- Thai prawns for sale at a Seattle QFC.
UK government ministers are launching initiatives to try and curb the practice, though Baroness Warsi of the Foreign Office admitted that the ongoing political crisis in Thailand (which is now being governed by the military) makes its influence "limited" in the country. The US state department downgraded Thailand to the bottom level—"tier three"—among countries with human-trafficking problems. But that ranking doesn't automatically trigger any penalties.
Whole Foods recently joined the supermarket chains Carrefour (France) and ICA (Norway) in pulling the plug on buying from CP Foods, a Thai agribusiness giant heavily implicated in sourcing its fishmeal from unregulated Thai fleets that use slave labor.
Costco, Walmart, and Tesco, in the other hand, announced they would continue to work in the Thai prawn business, and specifically with CP foods. As a Costco spokesperson explained (vaguely) to the IntraFish industry newsletter: "We are committed to working with our suppliers of Thai shrimp to require them to take corrective action to police their feedstock sources with respect to poor labor practices."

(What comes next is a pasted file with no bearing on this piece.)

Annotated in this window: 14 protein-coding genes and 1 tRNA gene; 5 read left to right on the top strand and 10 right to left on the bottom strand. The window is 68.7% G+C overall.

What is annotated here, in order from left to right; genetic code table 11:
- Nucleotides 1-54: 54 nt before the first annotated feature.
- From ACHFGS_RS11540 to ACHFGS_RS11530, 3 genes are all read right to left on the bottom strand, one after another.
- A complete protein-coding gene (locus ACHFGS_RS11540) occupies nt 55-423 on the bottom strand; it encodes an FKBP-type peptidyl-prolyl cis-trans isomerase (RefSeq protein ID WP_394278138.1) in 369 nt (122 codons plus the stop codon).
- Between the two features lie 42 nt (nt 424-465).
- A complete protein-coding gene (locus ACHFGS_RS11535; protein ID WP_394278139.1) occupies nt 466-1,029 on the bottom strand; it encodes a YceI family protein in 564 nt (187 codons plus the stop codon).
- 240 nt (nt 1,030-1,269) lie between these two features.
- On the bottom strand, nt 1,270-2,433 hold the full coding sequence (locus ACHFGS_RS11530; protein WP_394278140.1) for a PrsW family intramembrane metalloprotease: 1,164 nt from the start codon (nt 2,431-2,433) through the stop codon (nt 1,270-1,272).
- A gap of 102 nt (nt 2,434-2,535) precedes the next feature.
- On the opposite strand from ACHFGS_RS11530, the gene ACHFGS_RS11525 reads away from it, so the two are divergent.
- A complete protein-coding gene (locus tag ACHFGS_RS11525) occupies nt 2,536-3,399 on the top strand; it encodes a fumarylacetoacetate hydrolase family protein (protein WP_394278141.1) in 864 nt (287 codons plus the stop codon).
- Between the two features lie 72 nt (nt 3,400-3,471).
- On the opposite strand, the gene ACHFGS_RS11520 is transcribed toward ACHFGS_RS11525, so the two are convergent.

I've left messages at Costco asking what, specifically, the company plans to do to fight slavery among its suppliers but have not heard back yet. I'm very curious to know. CP Foods (and specially its fishmeal mills) has been audited and vetted by third-party analysts as certified for environmental and social sustainability. If they managed to slip slavery past that radar, what the hell does Costco think it can do—never mind how much money it's willing to throw at that project—to stop it?
The Whole Foods explanation for why they've pulled the plug on CP Foods, articulated in an industry newsletter, sounds a little more decisive:
Whole Foods Market takes a zero tolerance approach to human rights violations anywhere in our supply chain, and our suppliers sign a contract to uphold that standard... We have suspended our business with CP Food Products until they are able to provide us with substantiation that they have properly addressed the issue of human rights violations in their supply chain.
But a statement to the Guardian from the Tesco supermarket chain—arguing that it would be better to work with CP Foods than "cut and run for short-term pr relief"—admitted the depth of the problem:
Fishmeal use is standard in prawn farming, and some fish within it originates from the same, largely unregulated Thai fleet. Every retailer that sources farmed prawns from Thailand must now consider it likely that slavery exists in its supply chain.
You heard it directly from Tesco: If you're buying and selling Thai prawns, you're implicated in a modern-day slave trade.
The deeply uncomfortable possibility that nobody's saying out loud—a possibility we can infer from CP Foods' excellent certification and standing in the industry—is that maybe these kinds of practices aren't anomalies. Maybe terrible things done in overlooked corners of poor countries, from garment factories in Bangladesh to the fisheries of Thailand, are just a fact of large-scale global capitalism.
Maybe the anomaly is when we notice.